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Charter and By-laws and an affidavit executed by its principal officer showing the disposition made of such income as it receives and stating specifically whether or not any of the income so received inures to the benefit of any individual stockholder. The question of whether or not the organization will be held to be exempt is determined by the Treasury Department upon the facts so shown.3
Exemption Limited to Classes Specifically Enumerated. Any corporation, no matter how created or organized, or what the purposes of its organization may be, is taxable unless it comes within the classes of organizations specifically enumerated as exempt. A corporation is not exempt simply and only because it is primarily not organized and operated for profit. If income within the meaning of the law arises and accrues to a corporation, such income will be subject to the tax unless it is one of the exempt organizations expressly enumerated in Section 11. Thus, commercial men's associations, and like organizations are not exempt, as they are not expressly enumerated, although they may be corporations not organized for profit.4
Where Question as to Right of Exemption Exists. Where there is any doubt as to the status of a corporation under the provisions of the law, and its exempt status has not been established by the Treasury Department, the annual return should be filed (in blank if
3 Letter from Treasury Department dated December 6, 1916; I. T. S. 1917, 11134.
4 Reg. 33, Art. 80; T. D. 2152. This Treasury decision also held farmers' mutual fire insurance companies to be taxable, but the 1916 Law subsequently expressly exempted such organizations
desired) and an affidavit attached thereto setting out fully the nature and purpose of the organization, the source of its income and what disposition is made of it and particularly of any surplus.5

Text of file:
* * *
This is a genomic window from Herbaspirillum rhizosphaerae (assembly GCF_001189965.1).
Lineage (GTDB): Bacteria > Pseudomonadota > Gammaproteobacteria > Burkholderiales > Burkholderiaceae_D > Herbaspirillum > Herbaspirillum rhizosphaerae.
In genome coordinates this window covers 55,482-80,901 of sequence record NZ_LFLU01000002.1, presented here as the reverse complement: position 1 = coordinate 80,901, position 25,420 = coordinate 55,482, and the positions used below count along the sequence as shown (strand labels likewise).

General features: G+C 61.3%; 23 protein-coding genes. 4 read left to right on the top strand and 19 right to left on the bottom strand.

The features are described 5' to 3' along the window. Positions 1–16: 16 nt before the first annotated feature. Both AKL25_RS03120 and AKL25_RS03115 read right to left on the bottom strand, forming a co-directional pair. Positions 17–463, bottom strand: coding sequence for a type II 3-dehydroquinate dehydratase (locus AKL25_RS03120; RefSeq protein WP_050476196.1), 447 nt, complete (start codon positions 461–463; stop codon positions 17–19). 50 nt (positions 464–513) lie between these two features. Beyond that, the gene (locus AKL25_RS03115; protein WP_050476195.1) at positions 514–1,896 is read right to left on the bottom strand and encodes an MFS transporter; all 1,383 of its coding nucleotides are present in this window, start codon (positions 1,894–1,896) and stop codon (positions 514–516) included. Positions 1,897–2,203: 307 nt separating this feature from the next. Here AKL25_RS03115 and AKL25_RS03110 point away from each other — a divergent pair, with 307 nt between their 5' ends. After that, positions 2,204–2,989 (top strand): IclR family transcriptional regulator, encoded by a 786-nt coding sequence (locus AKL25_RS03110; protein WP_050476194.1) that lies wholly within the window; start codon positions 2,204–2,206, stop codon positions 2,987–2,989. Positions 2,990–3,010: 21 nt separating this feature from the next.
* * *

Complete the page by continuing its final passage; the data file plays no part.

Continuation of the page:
Right of Exemption Must Be Proved on Request. Corporations enumerated as exempt may at the request of the Collector or Commissioner of Internal Revenue, be required to establish their right by showing the character and purpose of the organization, the manner of distributing the net income, if any, or that none of the net income inures to the benefit of any private stockholder or individual. In the absence of such a showing such organizations may at any time be required to make returns of annual net income or disclose their books of account to a revenue officer for examination in order that the status of the company may be determined. Having once satisfied the collector as to its right to exemption a corporation is not required to make any further showing in subsequent years unless the collector has reason to believe that the status of the organization has changed, or that its net income is inuring to the benefit of the stockholders or members.?
Labor, Agricultural and Horticultural Organizations (first class). Although the law exempts these organizations without any qualification, the exemption is undoubtedly intended to apply only to such organizations as are not organized for profit but are organized for the mutual welfare of their members. Thus agricultural corporations owing sugar plantations and disposing of the product thereof have been held by the Treasury Department to be organized for profit and not entitled to exemption as agricultural organizations under this provision.8 County fairs or like organizations not themselves engaged in agricultural or horticultural pursuits, but which, by means of awards, premiums, etc., are intended to encourage better production, and no part of whose income inures to the benefit of any private stockholder or individual, are held to be exempt.
5 Reg. 33, Art. 91; Letter from Treasury Department dated November 1, 1916; I. T. S. 1917, 1 1133.
6 Reg. 33, Art. 88.
Mutual Savings Banks (second class). The mutual savings banks which are exempt are those not having a capital stock represented by shares. As to what constitutes a mutual purpose see the discussion in the paragraph on building and loan associations below.